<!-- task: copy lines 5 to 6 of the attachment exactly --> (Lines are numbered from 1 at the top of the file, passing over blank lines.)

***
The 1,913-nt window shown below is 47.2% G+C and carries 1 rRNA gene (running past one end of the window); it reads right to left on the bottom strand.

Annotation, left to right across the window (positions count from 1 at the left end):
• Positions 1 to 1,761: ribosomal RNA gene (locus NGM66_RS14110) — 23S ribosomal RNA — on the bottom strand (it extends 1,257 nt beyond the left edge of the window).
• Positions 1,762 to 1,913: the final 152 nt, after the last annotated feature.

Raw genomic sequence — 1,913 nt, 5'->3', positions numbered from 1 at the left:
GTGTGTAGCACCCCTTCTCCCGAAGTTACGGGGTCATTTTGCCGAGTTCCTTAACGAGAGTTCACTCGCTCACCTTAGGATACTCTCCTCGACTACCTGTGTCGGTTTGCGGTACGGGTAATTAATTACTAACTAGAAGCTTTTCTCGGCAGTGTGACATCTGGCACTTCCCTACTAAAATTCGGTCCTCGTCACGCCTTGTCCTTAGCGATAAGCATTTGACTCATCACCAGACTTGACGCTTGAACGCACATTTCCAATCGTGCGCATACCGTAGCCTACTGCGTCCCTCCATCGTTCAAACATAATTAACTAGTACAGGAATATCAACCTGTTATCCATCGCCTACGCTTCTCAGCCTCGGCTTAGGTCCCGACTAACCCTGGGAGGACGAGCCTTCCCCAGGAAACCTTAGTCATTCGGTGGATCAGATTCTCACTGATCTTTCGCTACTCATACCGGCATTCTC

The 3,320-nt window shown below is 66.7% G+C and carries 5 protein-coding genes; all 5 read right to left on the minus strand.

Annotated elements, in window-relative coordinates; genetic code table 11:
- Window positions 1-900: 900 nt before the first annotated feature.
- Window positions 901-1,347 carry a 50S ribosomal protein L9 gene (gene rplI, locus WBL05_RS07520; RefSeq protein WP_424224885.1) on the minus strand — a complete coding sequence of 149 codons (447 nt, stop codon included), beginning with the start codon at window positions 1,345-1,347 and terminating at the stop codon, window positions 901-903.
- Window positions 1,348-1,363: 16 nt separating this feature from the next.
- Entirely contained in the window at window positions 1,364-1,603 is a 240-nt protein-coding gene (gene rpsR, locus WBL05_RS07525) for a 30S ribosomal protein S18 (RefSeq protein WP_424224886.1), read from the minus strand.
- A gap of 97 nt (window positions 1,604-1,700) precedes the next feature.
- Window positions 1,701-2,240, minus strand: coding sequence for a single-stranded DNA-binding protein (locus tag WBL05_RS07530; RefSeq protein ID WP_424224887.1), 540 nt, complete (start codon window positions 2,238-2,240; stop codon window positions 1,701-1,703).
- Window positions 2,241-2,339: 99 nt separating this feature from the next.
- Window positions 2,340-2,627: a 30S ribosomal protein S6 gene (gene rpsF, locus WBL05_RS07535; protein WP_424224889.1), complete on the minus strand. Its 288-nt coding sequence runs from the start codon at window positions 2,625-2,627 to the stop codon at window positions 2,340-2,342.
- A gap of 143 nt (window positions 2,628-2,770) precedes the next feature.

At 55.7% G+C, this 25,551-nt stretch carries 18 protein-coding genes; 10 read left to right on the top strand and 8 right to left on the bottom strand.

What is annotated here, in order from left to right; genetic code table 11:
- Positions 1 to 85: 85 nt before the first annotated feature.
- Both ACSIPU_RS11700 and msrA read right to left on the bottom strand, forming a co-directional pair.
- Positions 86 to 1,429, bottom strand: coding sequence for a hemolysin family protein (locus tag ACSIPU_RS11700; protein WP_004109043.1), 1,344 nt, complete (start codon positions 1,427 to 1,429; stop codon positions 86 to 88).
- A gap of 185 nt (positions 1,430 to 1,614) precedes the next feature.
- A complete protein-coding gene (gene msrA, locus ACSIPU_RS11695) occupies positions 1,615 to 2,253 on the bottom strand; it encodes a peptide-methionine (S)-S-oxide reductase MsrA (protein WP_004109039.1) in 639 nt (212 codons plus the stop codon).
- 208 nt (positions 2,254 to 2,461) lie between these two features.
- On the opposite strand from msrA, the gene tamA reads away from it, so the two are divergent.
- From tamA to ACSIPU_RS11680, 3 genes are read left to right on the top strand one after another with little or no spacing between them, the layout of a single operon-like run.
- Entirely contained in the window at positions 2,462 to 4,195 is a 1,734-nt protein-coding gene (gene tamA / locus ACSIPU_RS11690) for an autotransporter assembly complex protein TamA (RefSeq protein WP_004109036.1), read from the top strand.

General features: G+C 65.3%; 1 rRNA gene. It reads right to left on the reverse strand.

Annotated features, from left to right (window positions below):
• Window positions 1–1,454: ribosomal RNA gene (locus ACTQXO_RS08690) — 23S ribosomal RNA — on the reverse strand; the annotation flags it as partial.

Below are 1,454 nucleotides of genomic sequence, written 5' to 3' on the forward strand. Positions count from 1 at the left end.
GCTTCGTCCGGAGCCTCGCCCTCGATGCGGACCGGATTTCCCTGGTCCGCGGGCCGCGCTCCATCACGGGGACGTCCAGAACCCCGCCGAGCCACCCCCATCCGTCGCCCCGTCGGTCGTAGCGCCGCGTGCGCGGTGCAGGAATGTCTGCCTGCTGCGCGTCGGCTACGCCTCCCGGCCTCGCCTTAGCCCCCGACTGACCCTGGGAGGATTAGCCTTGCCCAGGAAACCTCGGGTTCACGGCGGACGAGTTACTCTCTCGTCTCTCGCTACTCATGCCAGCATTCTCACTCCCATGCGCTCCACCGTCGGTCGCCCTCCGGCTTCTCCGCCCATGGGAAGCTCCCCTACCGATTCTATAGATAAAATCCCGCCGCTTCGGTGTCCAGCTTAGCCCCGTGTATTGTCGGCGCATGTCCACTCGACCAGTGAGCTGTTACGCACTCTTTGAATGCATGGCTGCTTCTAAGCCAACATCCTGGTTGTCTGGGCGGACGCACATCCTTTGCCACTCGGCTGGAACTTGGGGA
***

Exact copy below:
Raw genomic sequence — 1,913 nt, 5'->3', positions numbered from 1 at the left:
GTGTGTAGCACCCCTTCTCCCGAAGTTACGGGGTCATTTTGCCGAGTTCCTTAACGAGAGTTCACTCGCTCACCTTAGGATACTCTCCTCGACTACCTGTGTCGGTTTGCGGTACGGGTAATTAATTACTAACTAGAAGCTTTTCTCGGCAGTGTGACATCTGGCACTTCCCTACTAAAATTCGGTCCTCGTCACGCCTTGTCCTTAGCGATAAGCATTTGACTCATCACCAGACTTGACGCTTGAACGCACATTTCCAATCGTGCGCATACCGTAGCCTACTGCGTCCCTCCATCGTTCAAACATAATTAACTAGTACAGGAATATCAACCTGTTATCCATCGCCTACGCTTCTCAGCCTCGGCTTAGGTCCCGACTAACCCTGGGAGGACGAGCCTTCCCCAGGAAACCTTAGTCATTCGGTGGATCAGATTCTCACTGATCTTTCGCTACTCATACCGGCATTCTC